The power of porridge


Joyce, a mother of 8, sits in her small grass-thatched kitchen, preparing a fire so that she can cook a nutritious meal for her 2-year-old daughter Loveness who is playing games with her friends and sisters outside.

In the eastern part of Zambia, where the family lives, a large part of the population participates in the farming of various crops such as maize.

But due to a lack of knowledge, community members did not know how to prepare healthy meals so that their families would be protected from malnutrition. This resulted into a high record of malnutrition cases and Loveness, Joyce’s daughter, was one of those affected.

When Loveness was just 9 months old, she suffered from malnutrition but her mother did not know what malnutrition was as she thought Loveness was just being stubborn by refusing to eat or suckle.

“I had no idea of what was wrong with her, at first I thought she was just trying to be stubborn and was refusing to eat but I noticed that her weight kept on going down,” says the 46-year old mother.

It was not until Loveness became very sick when Joyce realised how serious her child’s condition was. Carrying Loveness on her back, she walked 2 kilometers to the nearby clinic.

“One morning Loveness kept crying and her temperature was very high, I ignored thinking that it was just the weather and she would get back to normal, but her condition did not change. Then all of the sudden Loveness started having a seizure and producing foam from her mouth,” said Joyce.

“I had never been so scared! I thought it was the end of my daughter’s life and I had lost hope.”

Discovering that Loveness was malnourished, the health workers immediately admitted Loveness into a feeding program while they also encouraged Joyce to go through training and join a cooking program.

“Seeing what had happened to my daughter, I was very worried and I kept on blaming myself because I had all the resources and foods that one needed but I did not know how to properly prepare the food,” says Joyce.

“I did not know much about World Vision, all I knew was that they give out non-food items, little did I know that they also impart knowledge on community members especially on issues to do with children,” she explains. “I joined a group called Maternal Infant Young Child Feeding (MIYCF) where other women were cooking for their children who suffered from malnutrition and that was when my mind was transformed.”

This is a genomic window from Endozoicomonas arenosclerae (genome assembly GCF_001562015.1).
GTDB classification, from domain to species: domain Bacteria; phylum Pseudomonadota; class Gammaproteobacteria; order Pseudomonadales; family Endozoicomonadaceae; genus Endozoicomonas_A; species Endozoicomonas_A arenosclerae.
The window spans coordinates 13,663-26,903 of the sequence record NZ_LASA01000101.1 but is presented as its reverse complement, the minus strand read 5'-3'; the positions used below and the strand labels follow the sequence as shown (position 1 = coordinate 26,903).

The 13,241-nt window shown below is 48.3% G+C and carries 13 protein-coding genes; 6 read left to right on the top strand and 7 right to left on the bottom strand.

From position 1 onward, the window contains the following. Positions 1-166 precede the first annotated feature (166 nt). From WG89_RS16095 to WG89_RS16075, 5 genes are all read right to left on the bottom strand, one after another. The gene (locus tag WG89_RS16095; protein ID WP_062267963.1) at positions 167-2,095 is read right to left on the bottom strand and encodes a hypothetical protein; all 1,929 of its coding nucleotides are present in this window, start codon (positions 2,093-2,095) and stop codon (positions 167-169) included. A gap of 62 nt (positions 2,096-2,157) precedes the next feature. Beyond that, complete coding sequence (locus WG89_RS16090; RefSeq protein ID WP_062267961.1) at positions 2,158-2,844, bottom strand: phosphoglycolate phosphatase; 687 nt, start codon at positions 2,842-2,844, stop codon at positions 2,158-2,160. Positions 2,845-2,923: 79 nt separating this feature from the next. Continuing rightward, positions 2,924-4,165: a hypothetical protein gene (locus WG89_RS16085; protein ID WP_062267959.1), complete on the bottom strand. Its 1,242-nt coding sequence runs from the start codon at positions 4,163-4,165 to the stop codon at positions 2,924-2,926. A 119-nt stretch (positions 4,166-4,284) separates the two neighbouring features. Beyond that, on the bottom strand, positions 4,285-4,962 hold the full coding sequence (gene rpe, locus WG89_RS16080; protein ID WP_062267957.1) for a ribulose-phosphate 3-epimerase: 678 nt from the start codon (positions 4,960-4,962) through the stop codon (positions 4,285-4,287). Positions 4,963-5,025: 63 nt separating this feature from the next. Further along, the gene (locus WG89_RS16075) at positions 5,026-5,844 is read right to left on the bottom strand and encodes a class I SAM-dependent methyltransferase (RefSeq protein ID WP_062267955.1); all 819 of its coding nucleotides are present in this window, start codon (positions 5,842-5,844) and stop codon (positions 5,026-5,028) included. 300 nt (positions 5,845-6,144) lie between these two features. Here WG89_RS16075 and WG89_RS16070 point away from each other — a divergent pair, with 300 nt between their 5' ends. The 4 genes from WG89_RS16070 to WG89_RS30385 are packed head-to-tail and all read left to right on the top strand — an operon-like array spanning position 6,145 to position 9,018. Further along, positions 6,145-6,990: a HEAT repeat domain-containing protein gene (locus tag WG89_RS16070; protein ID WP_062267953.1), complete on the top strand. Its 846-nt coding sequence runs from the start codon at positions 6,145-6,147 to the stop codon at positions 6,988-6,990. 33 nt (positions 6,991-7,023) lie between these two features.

Maternal Infant Young Child Feeding is a nutrition group which was established by World Vision Zambia to train community volunteers so as to help reduce cases of underweight and malnourished children in communities. Community members are taught on how to prepare highly nutritious foods like porridge for their children so that they can be healthy and free from diseases. 

To prevent a child from being underweight, a nutritious porridge is prepared and other nutritious ingredients like groundnuts and ground sardines are added in order to increase the nutrition value of the porridge.

Slowly, Joyce started feeding this porridge to Loveness and that’s when she realised the mistakes she was making in the past.

“I had never seen Loveness wanting to eat so much at one time, and within no time I started seeing some change in her weight,” she recalls.

After 12 days, Loveness’ weight had drastically improved. Upon noticing this, Joyce brought out all kinds of food that she kept in her granary and began to prepare a variety of different foods for Loveness and her siblings.

“Looking at Loveness today, one wouldn’t believe that it was the same baby who was very thin like a small tree branch,” she laughs. “It makes me happy seeing my daughter playing with her friends because I know that she is healthy and I would never want what happened when she was still a baby to happen again.”

“I have big hopes for Loveness, I want her to become a nurse when she grows up and complete school so that she can also help malnourished children,” says Joyce.

Joyce is grateful for the knowledge on health shared by World Vision. “If it was not for World Vision many children would have died, but we are here today and our children are healthy and happy.”

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